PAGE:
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Google drops $625 million on Apigee to chase Amazon and Microsoft in the enterprise

The deal for the recently public company comes at a 6.5 percent premium.

Google Updates Its Logo Photo by Justin Sullivan/Getty Images

Here’s the big Google enterprise buy we’ve been telling you that’s coming.

On Thursday, Google said it is acquiring Apigee, an enterprise software company that went public last year, for $625 million.

The reason? Virtually every business is becoming more digital and more mobile. Apigee sits at the middle of this transition, providing tools for mobile APIs — i.e. reaching consumers through an app rather than a phone call — for companies like Walgreens, AT&T and Burberry.

Diane Greene, Google’s enterprise czar, described Apigee this way in a statement: “They're the hubs through which companies, partners and customers interact, whether it's a small business applying online for a loan or a point of sale system sending your warranty information to the manufacturer.”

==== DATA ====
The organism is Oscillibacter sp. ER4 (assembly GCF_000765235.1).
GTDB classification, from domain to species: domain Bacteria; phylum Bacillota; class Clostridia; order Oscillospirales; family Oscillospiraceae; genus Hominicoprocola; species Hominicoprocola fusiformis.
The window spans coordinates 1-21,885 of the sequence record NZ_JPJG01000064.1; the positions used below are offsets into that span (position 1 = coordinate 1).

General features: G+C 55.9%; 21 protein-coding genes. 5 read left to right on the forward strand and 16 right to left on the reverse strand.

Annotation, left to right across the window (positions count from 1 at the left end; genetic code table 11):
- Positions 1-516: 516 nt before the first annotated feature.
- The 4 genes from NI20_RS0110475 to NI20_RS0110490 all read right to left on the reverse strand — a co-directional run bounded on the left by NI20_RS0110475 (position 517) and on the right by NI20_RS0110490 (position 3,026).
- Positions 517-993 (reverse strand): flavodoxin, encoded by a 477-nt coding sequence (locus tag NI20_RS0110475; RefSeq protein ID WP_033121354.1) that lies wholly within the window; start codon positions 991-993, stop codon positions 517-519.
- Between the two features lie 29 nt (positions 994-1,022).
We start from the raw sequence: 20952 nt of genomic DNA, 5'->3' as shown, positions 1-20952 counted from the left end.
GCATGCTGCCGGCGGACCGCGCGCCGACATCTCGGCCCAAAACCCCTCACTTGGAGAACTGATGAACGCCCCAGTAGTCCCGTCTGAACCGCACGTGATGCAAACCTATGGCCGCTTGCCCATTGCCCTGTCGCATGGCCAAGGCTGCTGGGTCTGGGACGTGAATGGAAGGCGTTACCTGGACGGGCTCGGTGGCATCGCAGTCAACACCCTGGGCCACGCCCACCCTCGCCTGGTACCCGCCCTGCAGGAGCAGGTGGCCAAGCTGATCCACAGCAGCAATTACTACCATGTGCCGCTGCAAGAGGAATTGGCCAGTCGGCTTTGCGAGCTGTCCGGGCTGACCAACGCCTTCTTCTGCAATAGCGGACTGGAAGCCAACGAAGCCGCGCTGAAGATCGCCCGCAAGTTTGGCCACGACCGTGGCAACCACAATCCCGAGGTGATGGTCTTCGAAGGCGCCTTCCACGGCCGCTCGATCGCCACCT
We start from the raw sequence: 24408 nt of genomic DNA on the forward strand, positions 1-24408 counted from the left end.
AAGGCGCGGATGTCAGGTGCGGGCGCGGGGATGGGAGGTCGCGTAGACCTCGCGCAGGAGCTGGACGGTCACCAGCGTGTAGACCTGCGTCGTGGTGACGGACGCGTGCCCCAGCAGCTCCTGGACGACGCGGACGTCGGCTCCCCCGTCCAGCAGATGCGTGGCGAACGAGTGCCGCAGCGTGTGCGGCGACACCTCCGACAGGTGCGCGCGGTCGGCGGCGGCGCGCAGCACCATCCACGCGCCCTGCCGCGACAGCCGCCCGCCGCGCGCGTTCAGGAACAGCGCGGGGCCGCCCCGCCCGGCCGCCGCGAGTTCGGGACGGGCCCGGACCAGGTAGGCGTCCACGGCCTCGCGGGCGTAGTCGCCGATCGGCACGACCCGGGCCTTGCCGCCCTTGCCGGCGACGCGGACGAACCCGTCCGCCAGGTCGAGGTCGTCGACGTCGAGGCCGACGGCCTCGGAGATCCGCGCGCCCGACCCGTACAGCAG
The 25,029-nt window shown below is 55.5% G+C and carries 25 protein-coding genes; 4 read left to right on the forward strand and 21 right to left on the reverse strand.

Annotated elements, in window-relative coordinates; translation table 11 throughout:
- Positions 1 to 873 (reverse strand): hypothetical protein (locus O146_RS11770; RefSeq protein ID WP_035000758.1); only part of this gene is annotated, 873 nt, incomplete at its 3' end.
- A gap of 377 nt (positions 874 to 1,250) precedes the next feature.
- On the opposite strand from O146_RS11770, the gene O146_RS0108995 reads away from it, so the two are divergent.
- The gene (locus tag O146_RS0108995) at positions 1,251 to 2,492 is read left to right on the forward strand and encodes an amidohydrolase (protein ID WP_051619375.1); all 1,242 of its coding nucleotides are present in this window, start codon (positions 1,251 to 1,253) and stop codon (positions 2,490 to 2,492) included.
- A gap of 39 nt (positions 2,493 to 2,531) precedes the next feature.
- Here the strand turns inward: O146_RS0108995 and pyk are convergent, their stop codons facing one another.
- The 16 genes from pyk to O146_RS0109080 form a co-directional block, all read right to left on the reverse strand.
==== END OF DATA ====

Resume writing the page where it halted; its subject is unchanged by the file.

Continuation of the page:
Google wants to be this kind of hub, too. Despite its recent aggressive push around cloud storage and apps for companies, the search giant still lags behind Amazon and Microsoft in the field.

Greene’s team had been hunting for companies that could help round out her sales force and offerings. At $17.40 a share, the Apigee deal is a 6.5 premium on the smaller company’s stock price. Microsoft paid a 50 percent premium for its recent LinkedIn purchase.

We will speak with Greene later this morning about the deal.

It’s the biggest check her division has cut. It’s also the biggest buy Google has made in over two years, since its $500 million pick up of small satellite maker Skybox.

This article originally appeared on

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